Online rewards programs are used by business managers to motivate employees or to retain customers. These programs offer rewards for behavior such as following company guidelines, bringing in revenue, or being a loyal customer. Features like personal point banks and wish-lists make every user’s reward program a tailored, unique experience. Rewards programs are different from cash incentives because they can offer rewards with personal value. This advantage makes rewards part of the experience economy. Mark Herbert, President Atlanta-based company Incentive Solutions, who offer online rewards programs to their clients, says that people are drawn toward rewards because “they expect money, and commission is payment for service, but cash is somewhat taboo. There is no memory with cash. With rewards, there is no stigma attached. Rewards are personal, they create memories, and people are excited to share and experience rewards.” A 2014 study by MeetingsNet and the Incentive Research Foundation found that “a number of respondents listed ‘custom’ or ‘personalized’ items as the most important hot new products, with everything from jewelry to cowboy boots getting a personalized touch. This again reflects the trend toward an experience economy, with recipients looking for products that create a more robust personal experience, or that have meaning for them” (2014 Incentive Merchandise/Gift Card Survey, 2014).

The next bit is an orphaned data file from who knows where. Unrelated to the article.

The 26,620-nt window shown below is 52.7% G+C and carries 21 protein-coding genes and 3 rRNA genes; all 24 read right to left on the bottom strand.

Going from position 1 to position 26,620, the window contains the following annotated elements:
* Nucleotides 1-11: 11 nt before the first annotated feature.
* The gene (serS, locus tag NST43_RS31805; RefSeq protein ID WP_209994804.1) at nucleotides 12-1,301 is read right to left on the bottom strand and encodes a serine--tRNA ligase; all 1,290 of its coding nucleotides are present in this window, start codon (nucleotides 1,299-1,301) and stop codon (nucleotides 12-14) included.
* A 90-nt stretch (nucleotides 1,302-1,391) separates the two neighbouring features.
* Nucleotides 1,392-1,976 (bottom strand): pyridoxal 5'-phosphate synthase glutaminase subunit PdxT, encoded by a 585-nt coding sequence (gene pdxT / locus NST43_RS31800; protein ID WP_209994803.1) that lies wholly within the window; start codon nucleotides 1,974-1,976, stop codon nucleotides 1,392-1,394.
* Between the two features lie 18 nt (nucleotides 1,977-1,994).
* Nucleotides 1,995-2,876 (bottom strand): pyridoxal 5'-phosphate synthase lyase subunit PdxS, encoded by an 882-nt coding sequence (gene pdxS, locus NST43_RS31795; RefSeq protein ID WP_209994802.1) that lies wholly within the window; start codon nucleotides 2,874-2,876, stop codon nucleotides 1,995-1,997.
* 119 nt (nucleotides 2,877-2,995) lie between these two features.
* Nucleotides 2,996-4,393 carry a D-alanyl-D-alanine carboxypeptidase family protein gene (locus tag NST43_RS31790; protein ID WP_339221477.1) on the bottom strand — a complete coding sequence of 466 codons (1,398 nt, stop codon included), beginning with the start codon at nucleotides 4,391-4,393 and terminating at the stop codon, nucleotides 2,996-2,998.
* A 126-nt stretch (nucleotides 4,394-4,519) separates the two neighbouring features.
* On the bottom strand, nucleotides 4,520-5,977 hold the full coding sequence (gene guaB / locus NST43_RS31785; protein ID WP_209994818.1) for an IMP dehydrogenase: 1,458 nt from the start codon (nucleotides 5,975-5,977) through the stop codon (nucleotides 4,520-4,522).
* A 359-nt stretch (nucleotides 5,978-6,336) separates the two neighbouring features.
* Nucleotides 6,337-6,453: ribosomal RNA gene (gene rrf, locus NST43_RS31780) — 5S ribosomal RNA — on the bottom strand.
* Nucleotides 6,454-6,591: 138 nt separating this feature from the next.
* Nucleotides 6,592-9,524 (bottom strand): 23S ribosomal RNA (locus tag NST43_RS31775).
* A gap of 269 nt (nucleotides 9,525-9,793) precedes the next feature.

Online Rewards Programs Offer Personal Experiences in 3 Ways:
- Earning a reward is an experience.Rewarded items are not merely purchased with impersonal cash wages, but earned as recognition of extra effort. Whereas cash bonuses are usually quickly spent on goods, the process of earning and acquiring a reward is itself an experience with meaning, not just an exchange. The stigma against bragging is also removed with non-cash rewards, which make for great conversation. If a friend compliments the grill at a barbeque gathering, for instance, s/he may hear a response like “Thanks. I earned it by leading company sales last month.” Long after cash is spent, rewards have lasting experience and trophy value.